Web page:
I’m worried about the 2020 election. I was pretty devastated to wake up to a Trump win in 2016 so I really don’t want that to happen again.
At this point though, I’m not seeing a collective shift in support. The never-Trumpers are fairly solid in their opposition, but they haven’t mobilized behind any one candidate yet.
Anti-Trump is simply not enough to win.
Former VP Joe Biden seems to be the favorite, I don’t know if that’s of the media, of the polls, or among actual voters. I personally have not participated in anything that would help the mainstream or anyone else identify who I’m voting for… only against so who knows how accurate that is. But, as it is, Joe’s the front runner when we’re talking Democratic candidates.
The problem though is that I don’t think Biden will beat Trump. He’s just another politician and people don’t want just another politician. So we need to pick someone else, and we need to pick now.
Why We Have to Pick a Candidate Now
You might think it’s ok to wait. You want to watch debates, get a feel for candidates, see who’s doing what, find out what they support or what they oppose, it makes sense.
We want to restore some semblance of normalcy to our voting system and political arena, so most people are trying to focus on political matters— like healthcare, infrastructure, education, and so on.
Most people are watching and waiting for the right candidate to show themselves. But here’s a truth bomb for ya: that’s not going to happen.
Here’s what is going to happen: People will watch the candidates, read about their beliefs, values, and positions. We’ll find out what policies they want to pursue and what skeletons they have hiding in their closets, and we’ll decide if we can live with a mix of those things on varying levels.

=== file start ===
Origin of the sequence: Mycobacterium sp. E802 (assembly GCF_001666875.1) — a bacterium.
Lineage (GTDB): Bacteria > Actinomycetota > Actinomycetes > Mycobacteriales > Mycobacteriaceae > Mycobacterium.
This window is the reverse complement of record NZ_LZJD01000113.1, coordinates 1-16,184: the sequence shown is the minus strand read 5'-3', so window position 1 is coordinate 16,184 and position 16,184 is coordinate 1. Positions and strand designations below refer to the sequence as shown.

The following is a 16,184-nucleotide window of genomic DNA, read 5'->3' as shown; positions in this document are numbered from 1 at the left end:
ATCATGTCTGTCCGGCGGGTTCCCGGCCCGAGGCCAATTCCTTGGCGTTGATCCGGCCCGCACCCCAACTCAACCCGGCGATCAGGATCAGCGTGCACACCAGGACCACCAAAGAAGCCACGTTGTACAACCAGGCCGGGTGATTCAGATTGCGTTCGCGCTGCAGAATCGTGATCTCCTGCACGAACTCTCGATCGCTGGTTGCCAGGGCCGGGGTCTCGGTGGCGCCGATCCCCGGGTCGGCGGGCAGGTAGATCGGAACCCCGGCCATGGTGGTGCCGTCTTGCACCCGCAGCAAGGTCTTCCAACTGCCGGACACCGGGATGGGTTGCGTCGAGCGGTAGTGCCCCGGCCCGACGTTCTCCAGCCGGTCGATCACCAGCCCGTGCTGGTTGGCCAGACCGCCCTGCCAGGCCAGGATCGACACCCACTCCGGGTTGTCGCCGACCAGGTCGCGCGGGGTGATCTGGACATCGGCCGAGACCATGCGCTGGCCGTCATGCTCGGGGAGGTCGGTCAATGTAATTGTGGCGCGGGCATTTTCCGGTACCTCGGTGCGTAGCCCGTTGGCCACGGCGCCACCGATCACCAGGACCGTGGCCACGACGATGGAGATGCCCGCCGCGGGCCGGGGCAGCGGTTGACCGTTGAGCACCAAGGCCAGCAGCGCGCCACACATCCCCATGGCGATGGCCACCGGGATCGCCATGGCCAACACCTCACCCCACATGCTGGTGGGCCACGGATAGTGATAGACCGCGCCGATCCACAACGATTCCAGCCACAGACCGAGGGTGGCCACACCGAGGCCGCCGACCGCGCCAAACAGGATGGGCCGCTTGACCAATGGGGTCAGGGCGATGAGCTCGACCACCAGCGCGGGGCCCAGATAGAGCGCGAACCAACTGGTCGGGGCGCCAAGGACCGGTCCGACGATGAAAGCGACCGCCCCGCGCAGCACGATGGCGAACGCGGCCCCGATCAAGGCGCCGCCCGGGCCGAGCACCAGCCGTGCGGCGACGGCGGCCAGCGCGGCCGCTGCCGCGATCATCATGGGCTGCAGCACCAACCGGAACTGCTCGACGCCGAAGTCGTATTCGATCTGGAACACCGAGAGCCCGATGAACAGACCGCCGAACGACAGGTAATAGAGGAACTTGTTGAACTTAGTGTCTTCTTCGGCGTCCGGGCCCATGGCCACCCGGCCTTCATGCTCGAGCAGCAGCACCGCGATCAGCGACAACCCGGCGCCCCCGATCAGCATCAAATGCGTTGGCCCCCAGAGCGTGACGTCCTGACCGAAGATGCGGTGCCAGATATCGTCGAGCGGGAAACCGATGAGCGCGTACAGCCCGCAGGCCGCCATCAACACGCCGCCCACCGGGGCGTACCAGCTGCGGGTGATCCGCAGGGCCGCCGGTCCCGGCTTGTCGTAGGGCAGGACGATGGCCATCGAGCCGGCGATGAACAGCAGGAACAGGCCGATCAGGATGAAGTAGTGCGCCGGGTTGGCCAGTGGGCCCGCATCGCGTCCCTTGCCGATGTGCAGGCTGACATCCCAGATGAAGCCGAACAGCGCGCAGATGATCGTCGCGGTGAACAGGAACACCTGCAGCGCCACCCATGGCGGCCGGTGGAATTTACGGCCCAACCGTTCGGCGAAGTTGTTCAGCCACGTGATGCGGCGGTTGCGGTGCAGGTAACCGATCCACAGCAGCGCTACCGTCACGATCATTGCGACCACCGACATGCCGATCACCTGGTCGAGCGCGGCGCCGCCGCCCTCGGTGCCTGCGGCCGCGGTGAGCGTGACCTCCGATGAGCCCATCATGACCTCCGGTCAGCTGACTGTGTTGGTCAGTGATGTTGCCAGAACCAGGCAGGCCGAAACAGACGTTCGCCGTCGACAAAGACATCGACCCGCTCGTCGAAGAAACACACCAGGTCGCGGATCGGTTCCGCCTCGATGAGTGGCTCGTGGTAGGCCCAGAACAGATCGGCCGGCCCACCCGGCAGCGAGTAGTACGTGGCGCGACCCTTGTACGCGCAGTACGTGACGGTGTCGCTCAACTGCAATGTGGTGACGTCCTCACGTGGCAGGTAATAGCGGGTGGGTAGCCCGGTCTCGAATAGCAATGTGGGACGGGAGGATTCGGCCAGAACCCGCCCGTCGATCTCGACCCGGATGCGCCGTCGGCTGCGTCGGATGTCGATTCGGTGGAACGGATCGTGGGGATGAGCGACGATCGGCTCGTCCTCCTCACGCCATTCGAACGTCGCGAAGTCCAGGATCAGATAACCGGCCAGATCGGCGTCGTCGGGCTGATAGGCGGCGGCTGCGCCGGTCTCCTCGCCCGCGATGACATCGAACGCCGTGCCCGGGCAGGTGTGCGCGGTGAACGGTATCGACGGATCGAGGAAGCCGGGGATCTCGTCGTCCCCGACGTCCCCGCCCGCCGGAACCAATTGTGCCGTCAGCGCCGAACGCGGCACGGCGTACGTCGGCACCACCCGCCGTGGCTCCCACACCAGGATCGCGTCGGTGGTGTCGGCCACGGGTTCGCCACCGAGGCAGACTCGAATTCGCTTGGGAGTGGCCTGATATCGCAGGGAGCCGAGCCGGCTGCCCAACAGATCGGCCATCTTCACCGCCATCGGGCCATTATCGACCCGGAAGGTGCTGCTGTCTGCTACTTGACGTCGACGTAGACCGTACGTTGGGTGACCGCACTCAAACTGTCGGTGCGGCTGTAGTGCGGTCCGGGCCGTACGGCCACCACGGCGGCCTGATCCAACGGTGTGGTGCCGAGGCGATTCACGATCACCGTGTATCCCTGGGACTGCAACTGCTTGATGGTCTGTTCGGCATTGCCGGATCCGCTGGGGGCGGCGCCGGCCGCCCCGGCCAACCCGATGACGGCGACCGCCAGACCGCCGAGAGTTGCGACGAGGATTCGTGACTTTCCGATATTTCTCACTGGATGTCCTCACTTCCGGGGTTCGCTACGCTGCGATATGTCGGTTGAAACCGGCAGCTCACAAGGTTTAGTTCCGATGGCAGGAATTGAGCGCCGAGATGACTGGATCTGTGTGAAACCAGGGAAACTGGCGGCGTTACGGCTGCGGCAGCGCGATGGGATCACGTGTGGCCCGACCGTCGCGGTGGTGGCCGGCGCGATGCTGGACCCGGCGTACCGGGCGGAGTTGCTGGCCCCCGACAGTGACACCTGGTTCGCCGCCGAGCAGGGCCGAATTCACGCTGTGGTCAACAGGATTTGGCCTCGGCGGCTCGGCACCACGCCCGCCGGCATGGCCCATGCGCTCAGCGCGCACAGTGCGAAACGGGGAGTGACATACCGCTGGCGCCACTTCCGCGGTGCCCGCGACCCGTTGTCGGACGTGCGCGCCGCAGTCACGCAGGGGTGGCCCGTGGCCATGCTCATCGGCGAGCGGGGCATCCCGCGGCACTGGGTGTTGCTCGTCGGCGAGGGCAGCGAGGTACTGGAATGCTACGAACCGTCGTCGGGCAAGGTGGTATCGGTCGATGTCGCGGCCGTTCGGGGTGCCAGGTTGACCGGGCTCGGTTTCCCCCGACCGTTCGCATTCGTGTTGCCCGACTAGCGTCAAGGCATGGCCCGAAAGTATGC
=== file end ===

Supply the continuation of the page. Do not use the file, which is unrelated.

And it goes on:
Then we’ll stand behind one candidate fiercely, and most likely— because it happens in every single election year— we’ll spread mean, hateful things about all other candidates in an effort to…sway?…people… into backing our candidate..? I think that’s the idea. Anyway, there are major smear campaigns launched and people will dislike any other option.
So we become fragmented, and rallying behind one Democratic candidate becomes difficult, no— impossible.
The Republican side is not struggling *at all* with who to support, even during the impeachment proceedings that are apparently moving along rather quickly, they know exactly who they’re backing.
Trump supporters have one thing we don’t— unity. (The irony!)
This brings me to why we must pick now: We need a clear candidate. We have to choose someone that can unite all non-Trump voters, whether they’re haters, never-Trumpers, new voters, those elusive independents, or Republicans who’ve jumped ship, we have to find a way to bring them all together, behind one person.
So how do we do that? How do we qualify a candidate now so we can stand behind them through the next 12ish months?
Previous Qualifiers Have Failed Us
I was mulling over supporting Biden, I like the guy. I loved him and Obama as a duo. But as I’ve been thinking about 2015, 2016, and why we ended up with a Trump presidency, I have to acknowledge the fact that people were sick of the underhanded dealings. They were sick of politics.